"I hold it that a little rebellion now and then is a good thing, and as necessary in the political world as storms in the physical….An observation of this truth should render honest republican governors so mild in their punishment of rebellions, as not to discourage them too much. It is a medecine [sic] necessary for the sound health of government." – Thomas Jefferson to James Madison, Paris, January 30, 1787 (Emphasis added)

jefferson

Yes, it’s fancy. And yes, it’s beautiful. And yes, I love my iPhone 6S Plus.

But I’m going to give the X (which Apple says to pronounce “10”) a miss. There are a couple of reasons.

First, there’s the iPhone 8 Plus. In every way that’s relevant to me, it’s the same technology as the X…for a few hundred dollars less.

Second—and crucially—the iPhone X uses facial recognition to unlock the device. There is no alternative. The iPhone 8, on the other hand, still gives you the option of logging in with your fingerprint, a password, or a PIN.

Why is this important?

Courts have held that passwords and PINs are intellectual property. That means that you own them. Law enforcement officers (LEOs) cannot make you divulge them without a warrant, nor can they make you use them to log in without a warrant.

Fingerprints and faces, however, are not your property, plus they fall under the “plain sight” exception to any warrant requirement. In other words, if a LEO asks you to log on to your phone by looking at it or just touching it, you have no legal right to refuse.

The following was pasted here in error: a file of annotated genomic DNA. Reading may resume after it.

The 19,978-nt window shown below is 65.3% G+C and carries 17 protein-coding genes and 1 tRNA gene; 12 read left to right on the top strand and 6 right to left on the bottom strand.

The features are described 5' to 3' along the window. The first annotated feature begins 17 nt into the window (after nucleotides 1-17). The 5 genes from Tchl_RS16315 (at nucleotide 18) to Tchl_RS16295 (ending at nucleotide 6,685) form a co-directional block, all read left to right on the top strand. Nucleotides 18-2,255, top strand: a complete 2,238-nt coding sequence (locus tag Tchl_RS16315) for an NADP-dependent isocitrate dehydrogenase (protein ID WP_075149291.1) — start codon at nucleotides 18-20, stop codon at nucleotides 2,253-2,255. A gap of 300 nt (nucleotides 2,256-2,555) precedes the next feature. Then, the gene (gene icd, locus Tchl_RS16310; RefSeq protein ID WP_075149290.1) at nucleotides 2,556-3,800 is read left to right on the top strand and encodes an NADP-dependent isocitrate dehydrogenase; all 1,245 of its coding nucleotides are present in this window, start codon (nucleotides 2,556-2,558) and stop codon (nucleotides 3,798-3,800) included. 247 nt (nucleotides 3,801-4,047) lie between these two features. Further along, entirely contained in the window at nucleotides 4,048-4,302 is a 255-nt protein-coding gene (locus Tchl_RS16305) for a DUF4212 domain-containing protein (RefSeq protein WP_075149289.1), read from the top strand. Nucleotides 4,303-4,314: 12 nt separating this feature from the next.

And that, my friends, is something that may not have occurred to Apple.

Also, Samsung’s facial recognition on their new flagship smartphone has been shown to be fooled by a photograph of the owner’s face!

So yes, as soon as I pay off some bills and save some money, I definitely will upgrade to the iPhone 8 Plus. My only remaining decision will be 64 Gb or 256 Gb. My iPhone 6S Plus has 16 Gb. I wanted to save money, but it was a mistake. I should have gone with 32 Gb.

My Newest Favorite Sandwich

Posted: September 5, 2017 in Diet, Vegetarians
Tags: , ,

Yeah, it’s been a while. I’ve been having serious health problems—I’m sick of the fascist, racist, misogynistic, xenophobic, homophobic orange clown we call the president.

trump

enemies

I’ve often said that bacon is the only thing keeping me from being a vegetarian. Last week, I discovered a product that has eliminated that excuse.

I started reading about meat alternatives a few months ago when, for health reasons, I decided to cut down on my consumption of animal protein. The only alternative seemed to be tofu—and I didn’t like the texture (yes, I know: I’m a picky eater). And the recipes I found to alter the texture seemed like an awful lot of work. I mean, who wants to spend the better part of an hour just to fix breakfast?

Then I discovered tempeh (pronounced TEM-pay). Like tofu, it’s made from soybeans, but it has a much firmer texture. I looked around and found what I was looking for: a soy-based bacon substitute.

I was doubtful at first, but after reading several reviews, I decided to take the plunge. I headed to my nearest Wegman’s and bought a package of Lightlife® Fakin’ Bacon. As George Takei would say, “Oh, my!”

tempeh

Trust me on this: as a dyed-in-the-wool pork bacon eater, I can honestly say that this is the one food that has overcome my last objection to a vegetarian diet. Don’t believe me? Try my newest favorite sandwich—and the ultimate test for any bacon substitute—a TLT (tempeh, lettuce, and tomato) sandwich:

Robyn’s TLT

  • 2 slices of your favorite bread
  • 2 slices of Lightlife® Fakin’ Bacon (I use 2 strips cut in half. I find that gives me the perfect size forr my bread)
  • Romaine lettuce
  • A nice ripe tomato
  • Mayonnaise
  1. Toast the bread and lightly coat with the mayo.
  2. Tear a piece of lettuce to fit.
  3. Slice the tomato.
  4. Put all of the ingredients on one piece of toast.
  5. Heat the tempeh in a fry pan with a little bit of oil or butter until the edges are crisp.
  6. Remove the tempeh from the pan and put it on top of the other ingredients. Cover with the other piece of toast.
  7. Enjoy!